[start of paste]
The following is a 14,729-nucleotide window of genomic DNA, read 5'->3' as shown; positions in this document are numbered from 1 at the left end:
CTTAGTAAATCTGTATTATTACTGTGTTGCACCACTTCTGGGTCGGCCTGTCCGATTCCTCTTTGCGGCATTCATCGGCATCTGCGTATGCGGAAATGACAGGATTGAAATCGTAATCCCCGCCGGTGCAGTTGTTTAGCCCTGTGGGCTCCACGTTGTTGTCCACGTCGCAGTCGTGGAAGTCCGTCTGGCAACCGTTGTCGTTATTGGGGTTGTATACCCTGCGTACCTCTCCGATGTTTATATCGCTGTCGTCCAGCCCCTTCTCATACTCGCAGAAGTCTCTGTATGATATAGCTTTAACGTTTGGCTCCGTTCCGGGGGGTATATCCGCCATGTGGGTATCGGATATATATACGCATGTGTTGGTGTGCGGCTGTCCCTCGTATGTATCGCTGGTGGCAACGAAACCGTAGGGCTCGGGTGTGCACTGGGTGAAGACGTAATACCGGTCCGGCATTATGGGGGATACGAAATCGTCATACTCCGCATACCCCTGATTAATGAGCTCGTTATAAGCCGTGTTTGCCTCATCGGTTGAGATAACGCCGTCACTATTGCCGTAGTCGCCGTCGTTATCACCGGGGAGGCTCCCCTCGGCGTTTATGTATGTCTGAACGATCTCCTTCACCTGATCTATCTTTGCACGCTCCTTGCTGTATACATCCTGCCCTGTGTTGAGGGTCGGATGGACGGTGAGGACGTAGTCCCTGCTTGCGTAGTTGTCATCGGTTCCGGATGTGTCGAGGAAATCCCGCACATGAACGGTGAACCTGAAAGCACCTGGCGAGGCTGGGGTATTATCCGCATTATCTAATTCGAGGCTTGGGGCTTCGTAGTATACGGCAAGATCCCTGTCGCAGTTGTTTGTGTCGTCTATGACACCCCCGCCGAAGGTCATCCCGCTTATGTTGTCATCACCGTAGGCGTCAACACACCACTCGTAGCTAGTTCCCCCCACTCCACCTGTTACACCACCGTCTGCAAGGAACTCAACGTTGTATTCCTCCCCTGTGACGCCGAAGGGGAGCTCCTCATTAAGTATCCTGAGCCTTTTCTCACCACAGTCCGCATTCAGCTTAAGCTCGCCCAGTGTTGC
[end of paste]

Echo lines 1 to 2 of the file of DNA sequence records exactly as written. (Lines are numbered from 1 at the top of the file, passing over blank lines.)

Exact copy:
The following is a 14,729-nucleotide window of genomic DNA, read 5'->3' as shown; positions in this document are numbered from 1 at the left end:
CTTAGTAAATCTGTATTATTACTGTGTTGCACCACTTCTGGGTCGGCCTGTCCGATTCCTCTTTGCGGCATTCATCGGCATCTGCGTATGCGGAAATGACAGGATTGAAATCGTAATCCCCGCCGGTGCAGTTGTTTAGCCCTGTGGGCTCCACGTTGTTGTCCACGTCGCAGTCGTGGAAGTCCGTCTGGCAACCGTTGTCGTTATTGGGGTTGTATACCCTGCGTACCTCTCCGATGTTTATATCGCTGTCGTCCAGCCCCTTCTCATACTCGCAGAAGTCTCTGTATGATATAGCTTTAACGTTTGGCTCCGTTCCGGGGGGTATATCCGCCATGTGGGTATCGGATATATATACGCATGTGTTGGTGTGCGGCTGTCCCTCGTATGTATCGCTGGTGGCAACGAAACCGTAGGGCTCGGGTGTGCACTGGGTGAAGACGTAATACCGGTCCGGCATTATGGGGGATACGAAATCGTCATACTCCGCATACCCCTGATTAATGAGCTCGTTATAAGCCGTGTTTGCCTCATCGGTTGAGATAACGCCGTCACTATTGCCGTAGTCGCCGTCGTTATCACCGGGGAGGCTCCCCTCGGCGTTTATGTATGTCTGAACGATCTCCTTCACCTGATCTATCTTTGCACGCTCCTTGCTGTATACATCCTGCCCTGTGTTGAGGGTCGGATGGACGGTGAGGACGTAGTCCCTGCTTGCGTAGTTGTCATCGGTTCCGGATGTGTCGAGGAAATCCCGCACATGAACGGTGAACCTGAAAGCACCTGGCGAGGCTGGGGTATTATCCGCATTATCTAATTCGAGGCTTGGGGCTTCGTAGTATACGGCAAGATCCCTGTCGCAGTTGTTTGTGTCGTCTATGACACCCCCGCCGAAGGTCATCCCGCTTATGTTGTCATCACCGTAGGCGTCAACACACCACTCGTAGCTAGTTCCCCCCACTCCACCTGTTACACCACCGTCTGCAAGGAACTCAACGTTGTATTCCTCCCCTGTGACGCCGAAGGGGAGCTCCTCATTAAGTATCCTGAGCCTTTTCTCACCACAGTCCGCATTCAGCTTAAGCTCGCCCAGTGTTGC